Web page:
"What a dope you are," I scolded myself. I blotted the tear away.
"Kristy! Kristy! Come on!"
It was Karen.
I turned around. Our group was getting ready to find our gate. There were twenty minutes until take-off. I ran after Karen.
We boarded the plane like old pros. It looked just like the other plane, with two seats, an aisle, five seats, another aisle, then two more seats in each row. This time, I sat in the middle of the five seats. Karen and Andrew sat on one side of me, Dawn and Claudia on the other. In front of us were the triplets, Nicky, and David Michael. They had all their pirate stuff out. I hoped they weren't going to be too noisy.
We buckled our seat belts. Then we put our seat backs and trays in an upright position.
The plane began taxiing down the runway.
"Lift-off!" I heard David Michael cry as we nosed into the air.
Across the aisle, Margo Pike reached for her barf bag and threw up.
"Gross-out!" shrieked the triplets.
"Oh, disgust," added Nicky. "Margo barfs at anything."
"Comet, it makes your mouth turn green," sang Jordan.
"Comet," the other boys joined in, "it tastes like Listerine. Comet, it makes you VOMIT," (five heads turned toward poor Margo), "so get some Comet and VOMIT today."
"You guys," said Mary Anne, as she handed a Kleenex to Margo. "Can it!"
"Can it what?" I heard Byron whisper to Adam.
Luckily, Mary Anne didn't hear him.
"Kristy?" said Karen. "Is Margo sick again?"
"Yes - "
"Can I go watch?"
"Karen! Of course not." I was getting a headache.
In front of me, the boys calmed down. Dawn and Claudia and I tried to think of great pictures we'd taken that we could include in the photo alb.u.ms. After quite a while, I realized that the five boys were awfully quiet. Too quiet.
I tried to peek between the seats to see what they were up to. They were all peering at a little crumply piece of paper that Byron was holding. I could see some words on it in a foreign language.
And at that moment a man who was walking down the aisle leaned way over, across Adam and Nicky, to let a flight attendant rush by him. He happened to see the crumply piece of paper.
"Pardon me," he said with an accent.
The boys looked up at him.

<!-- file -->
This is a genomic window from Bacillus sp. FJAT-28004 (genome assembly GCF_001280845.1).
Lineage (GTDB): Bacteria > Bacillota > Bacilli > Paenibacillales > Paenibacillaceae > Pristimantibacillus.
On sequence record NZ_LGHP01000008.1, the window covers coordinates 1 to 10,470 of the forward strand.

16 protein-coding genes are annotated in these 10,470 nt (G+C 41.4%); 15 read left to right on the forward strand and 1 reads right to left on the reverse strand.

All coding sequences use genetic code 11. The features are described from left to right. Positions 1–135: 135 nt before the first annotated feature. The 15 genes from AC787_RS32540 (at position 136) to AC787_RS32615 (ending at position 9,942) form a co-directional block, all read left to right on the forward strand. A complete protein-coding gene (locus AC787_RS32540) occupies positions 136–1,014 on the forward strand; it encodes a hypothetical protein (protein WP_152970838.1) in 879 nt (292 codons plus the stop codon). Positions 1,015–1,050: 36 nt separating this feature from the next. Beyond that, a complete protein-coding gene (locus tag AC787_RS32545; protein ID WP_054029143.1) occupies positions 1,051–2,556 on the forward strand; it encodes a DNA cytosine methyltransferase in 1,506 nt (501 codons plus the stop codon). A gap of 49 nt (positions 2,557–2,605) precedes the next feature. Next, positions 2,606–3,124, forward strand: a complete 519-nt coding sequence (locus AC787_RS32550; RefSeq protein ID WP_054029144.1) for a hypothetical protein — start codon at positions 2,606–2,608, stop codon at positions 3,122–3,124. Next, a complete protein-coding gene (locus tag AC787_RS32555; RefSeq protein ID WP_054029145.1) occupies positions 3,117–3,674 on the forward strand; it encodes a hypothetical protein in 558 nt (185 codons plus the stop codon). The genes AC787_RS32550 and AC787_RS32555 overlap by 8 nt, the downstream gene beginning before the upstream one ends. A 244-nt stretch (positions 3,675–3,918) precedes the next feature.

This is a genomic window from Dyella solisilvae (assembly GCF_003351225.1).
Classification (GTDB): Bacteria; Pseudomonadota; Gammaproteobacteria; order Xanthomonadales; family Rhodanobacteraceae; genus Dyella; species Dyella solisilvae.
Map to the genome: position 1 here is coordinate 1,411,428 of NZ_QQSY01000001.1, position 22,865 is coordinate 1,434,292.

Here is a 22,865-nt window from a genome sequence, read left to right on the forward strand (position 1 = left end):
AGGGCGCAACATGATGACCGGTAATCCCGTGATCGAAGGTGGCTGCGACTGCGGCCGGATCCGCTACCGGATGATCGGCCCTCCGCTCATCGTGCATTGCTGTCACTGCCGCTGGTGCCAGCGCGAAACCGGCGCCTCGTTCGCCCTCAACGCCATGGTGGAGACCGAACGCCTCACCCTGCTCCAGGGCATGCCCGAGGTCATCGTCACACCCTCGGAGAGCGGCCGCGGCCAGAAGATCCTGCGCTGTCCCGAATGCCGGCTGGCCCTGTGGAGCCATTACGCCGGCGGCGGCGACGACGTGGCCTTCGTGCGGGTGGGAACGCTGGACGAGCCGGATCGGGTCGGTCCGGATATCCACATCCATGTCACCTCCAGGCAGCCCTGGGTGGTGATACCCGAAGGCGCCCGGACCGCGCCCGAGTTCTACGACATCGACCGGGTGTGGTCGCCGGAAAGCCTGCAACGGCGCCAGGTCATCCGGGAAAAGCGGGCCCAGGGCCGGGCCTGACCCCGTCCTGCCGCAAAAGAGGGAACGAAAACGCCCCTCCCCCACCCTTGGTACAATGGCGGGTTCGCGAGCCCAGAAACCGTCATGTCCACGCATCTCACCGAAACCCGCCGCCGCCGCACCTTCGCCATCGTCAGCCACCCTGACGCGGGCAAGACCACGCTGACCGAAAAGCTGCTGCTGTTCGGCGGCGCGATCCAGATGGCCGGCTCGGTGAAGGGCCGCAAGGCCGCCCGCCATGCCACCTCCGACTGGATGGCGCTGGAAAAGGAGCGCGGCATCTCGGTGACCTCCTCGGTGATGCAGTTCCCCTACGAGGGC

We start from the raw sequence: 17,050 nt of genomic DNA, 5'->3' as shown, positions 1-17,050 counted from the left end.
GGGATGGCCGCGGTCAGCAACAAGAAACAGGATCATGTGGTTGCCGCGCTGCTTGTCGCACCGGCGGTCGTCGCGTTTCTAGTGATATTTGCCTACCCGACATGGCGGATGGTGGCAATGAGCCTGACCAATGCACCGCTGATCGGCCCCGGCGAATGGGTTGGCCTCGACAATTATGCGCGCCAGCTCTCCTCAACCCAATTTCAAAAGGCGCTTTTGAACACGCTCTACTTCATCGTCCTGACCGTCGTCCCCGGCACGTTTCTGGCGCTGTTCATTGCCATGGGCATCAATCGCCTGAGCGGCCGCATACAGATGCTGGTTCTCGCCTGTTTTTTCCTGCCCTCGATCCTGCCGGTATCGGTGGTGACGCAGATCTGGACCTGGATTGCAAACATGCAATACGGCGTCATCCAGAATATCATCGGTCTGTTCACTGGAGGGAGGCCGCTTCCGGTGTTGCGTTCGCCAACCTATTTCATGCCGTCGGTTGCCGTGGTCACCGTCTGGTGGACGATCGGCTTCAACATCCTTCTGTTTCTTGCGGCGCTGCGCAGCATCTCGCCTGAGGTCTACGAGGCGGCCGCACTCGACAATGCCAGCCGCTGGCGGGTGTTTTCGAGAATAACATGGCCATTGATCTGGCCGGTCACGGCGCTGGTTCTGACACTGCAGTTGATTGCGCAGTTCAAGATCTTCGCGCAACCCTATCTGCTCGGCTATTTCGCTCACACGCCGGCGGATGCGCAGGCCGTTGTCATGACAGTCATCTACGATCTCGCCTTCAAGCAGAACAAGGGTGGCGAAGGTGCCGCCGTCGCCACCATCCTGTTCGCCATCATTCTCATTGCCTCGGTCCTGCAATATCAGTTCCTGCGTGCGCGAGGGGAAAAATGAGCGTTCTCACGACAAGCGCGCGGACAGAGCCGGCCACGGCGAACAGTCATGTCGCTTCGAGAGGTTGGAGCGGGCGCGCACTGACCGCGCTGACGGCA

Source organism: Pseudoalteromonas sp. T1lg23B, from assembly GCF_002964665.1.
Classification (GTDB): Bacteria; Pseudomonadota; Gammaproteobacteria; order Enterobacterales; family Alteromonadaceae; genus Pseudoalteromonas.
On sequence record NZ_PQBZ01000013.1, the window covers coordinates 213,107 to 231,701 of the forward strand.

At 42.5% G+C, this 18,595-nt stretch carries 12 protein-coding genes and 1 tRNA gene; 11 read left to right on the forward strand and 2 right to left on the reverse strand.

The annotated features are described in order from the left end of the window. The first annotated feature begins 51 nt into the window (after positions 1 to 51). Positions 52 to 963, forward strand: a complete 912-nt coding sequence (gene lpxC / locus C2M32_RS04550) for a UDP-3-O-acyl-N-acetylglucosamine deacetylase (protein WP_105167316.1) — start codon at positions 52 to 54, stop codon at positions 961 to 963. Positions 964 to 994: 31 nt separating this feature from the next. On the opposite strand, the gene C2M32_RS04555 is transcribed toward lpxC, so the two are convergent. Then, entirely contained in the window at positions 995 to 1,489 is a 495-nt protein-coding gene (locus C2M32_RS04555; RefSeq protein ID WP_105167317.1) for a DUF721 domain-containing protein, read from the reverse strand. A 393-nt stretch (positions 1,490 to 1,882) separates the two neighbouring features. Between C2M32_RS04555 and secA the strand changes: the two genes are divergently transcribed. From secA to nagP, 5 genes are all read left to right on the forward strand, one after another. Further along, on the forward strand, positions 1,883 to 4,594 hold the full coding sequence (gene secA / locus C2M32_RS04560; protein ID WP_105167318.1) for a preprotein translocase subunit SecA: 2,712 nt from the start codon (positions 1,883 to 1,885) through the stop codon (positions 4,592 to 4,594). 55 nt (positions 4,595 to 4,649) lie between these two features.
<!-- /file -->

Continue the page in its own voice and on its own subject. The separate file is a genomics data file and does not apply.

"You are from Holland, yes?" said the man.
All five boys shook their heads.
"American?" asked the man in surprise.
"Yup," said Adam.
"Oh. My mistake. I saw the copy machine diagram. With words in Dutch. I think you are from Holland, too. I am Dutch."
"Copy machine diagram?" repeated Byron. "Dutch?"
"Yes," said the man. He pointed to the paper. "My company, it manufactures copiers. That is picture of - how do you say? - the insides of a machine."
"Oh, brother," muttered David Michael as the man went on his way.
"What was that all about?" I asked Claudia and Dawn.
The rest of the flight was pretty quiet.
We landed on time and Margo barfed again.
"Well," I said to Mom and Watson as we filed slowly off the plane, "it's over. I can't believe it. Back to boring old life."
Mom laughed. "Not quite yet," she said. We had entered the waiting area and she pointed straight ahead.
At first all I could see was a gigantic WELCOME HOME sign. Then I began to recognize faces: Dawn's mother and brother; Mary Anne's dad; Claudia's parents, her sister, and her grandmother, Mimi; Stacey's parents; and last but not least - Nannie.
"Nannie!" I cried. I broke away from my family and ran to her. I threw my arms around her. "Oh, Nannie! It was the most wonderful trip. You won't believe everything that happened! And guess what. I've got a boyfriend for you!"
Nannie linked her arm through mine. "Tell, tell," she said eagerly. "The trip, this boyfriend, everything."
And I began to tell her the story of our trip.
Two months after our trip was over, Stacey received this card in the mail: Sat.u.r.day Dear Stacey, It's been a long time since we said goodbye at the airport. I hope you haven't been too worried. We wanted to wait until we had definite news before we wrote to you.
Marc's surgery was difficult. He was very brave, but he kept suffering infections after the operation. The doctors had warned us about that. Still, Mr. Kubacki and I weren't prepared for how frightening it would be.
Happily, Marc was allowed to come home a week ago. His recovery is expected to be slow but steady - and complete. By this time next year, he should be a normal, active boy. He wants a bicycle for his birthday!
Please drop us a line when you have time.
All the best The Kubackis Marc wants to add something here: Ps. Hi! I'm home! No more wheel-chair ! A bike isn't the only thing I want for my birthday. I want a skateboard too. and I want a back pack. To go camping. I want to see you. Maybe we can visit Connecticut. I love you!
Love Marc And that is the end of our trip. The very end. Stacey insisted it wasn't over until we knew how Marc's operation turned out. So now we know - successful and happy and wonderful.
Thank you, everyone, for the trip. It was the greatest trip we could imagine. And you are the greatest parents and friends we could imagine.
About the Author.
ANN M. MARTIN did a lot of baby-sitting when she was growing up in Princeton, New Jersey. Now her favorite baby-sitting charge is her cat, Mouse, who lives with her in her Manhattan apartment.
Ann Martin's Apple Paperbacks are b.u.mmer Summer, Inside Out, Stage Fright, Me and Katie (the Pest), and all the other books in the Babysitters Club series.
She is a former editor of books for children, and was graduated from Smith College. She likes ice cream, the beach, and I Love Lucy; and she hates to cook.